Avoiding the rush hours

Justin Manweiler, Romit Roy Choudhury
2011 Proceedings of the 9th international conference on Mobile systems, applications, and services - MobiSys '11  
WiFi continues to be a prime source of energy consumption in mobile devices. This paper observes that, despite a rich body of research in WiFi energy management, there is room for improvement. Our key finding is that WiFi energy optimizations have conventionally been designed with a single AP in mind. However, network contention among different APs can dramatically increase a client's energy consumption. Each client may have to keep awake for long durations before its own AP gets a chance to
more » ... d packets to it. As the AP density increases in the vicinity, the waiting time inflates, resulting in a proportional decrease in battery life. We design SleepWell, a system that achieves energy efficiency by evading network contention. The APs regulate the sleeping window of their clients in a way that different APs are active/inactive during non-overlapping time windows. The solution is analogous to the common wisdom of going late to office and coming back late, thereby avoiding the rush hours. We implement SleepWell on a testbed of 8 Laptops and 9 Android phones, and evaluate it over a wide variety of scenarios and traffic patterns (YouTube, Pandora, FTP, Internet radio, and mixed). Results show a median gain of up to 2x when WiFi links are strong; when links are weak and the network density is high, the gains can be even more. We believe SleepWell is a desirable upgrade to WiFi systems, especially in light of increasing WiFi density. Recently, authors in NAPman [24] showed the possibility of improvements with PSM. The core observation is that multiple clients (associated to the same AP) may wake up after an AP advertisement, and expect to receive their respective burst of packets. However, since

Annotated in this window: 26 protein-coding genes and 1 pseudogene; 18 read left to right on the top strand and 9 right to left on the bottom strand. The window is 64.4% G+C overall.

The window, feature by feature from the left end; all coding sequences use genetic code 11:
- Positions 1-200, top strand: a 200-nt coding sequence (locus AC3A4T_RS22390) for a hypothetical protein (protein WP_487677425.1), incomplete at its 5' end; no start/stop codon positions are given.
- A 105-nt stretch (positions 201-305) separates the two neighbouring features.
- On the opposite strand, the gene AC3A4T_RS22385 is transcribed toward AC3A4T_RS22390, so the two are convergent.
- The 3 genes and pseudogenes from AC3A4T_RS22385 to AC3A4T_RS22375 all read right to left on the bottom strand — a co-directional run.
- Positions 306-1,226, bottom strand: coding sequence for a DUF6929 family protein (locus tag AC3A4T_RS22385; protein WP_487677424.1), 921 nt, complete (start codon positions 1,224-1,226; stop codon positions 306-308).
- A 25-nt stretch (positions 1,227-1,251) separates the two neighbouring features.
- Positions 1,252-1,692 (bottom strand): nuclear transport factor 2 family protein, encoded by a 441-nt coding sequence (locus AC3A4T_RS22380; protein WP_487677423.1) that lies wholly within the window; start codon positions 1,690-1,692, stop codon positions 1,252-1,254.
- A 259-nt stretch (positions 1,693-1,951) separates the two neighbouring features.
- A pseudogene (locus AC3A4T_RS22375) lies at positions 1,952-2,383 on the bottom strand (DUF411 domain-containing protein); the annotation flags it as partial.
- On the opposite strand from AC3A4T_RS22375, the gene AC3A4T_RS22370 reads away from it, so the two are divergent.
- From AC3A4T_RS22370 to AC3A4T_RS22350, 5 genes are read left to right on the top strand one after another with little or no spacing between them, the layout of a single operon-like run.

doi:10.1145/1999995.2000020 dblp:conf/mobisys/ManweilerC11 fatcat:y3ahebnfm5fppj44ok57r5e62y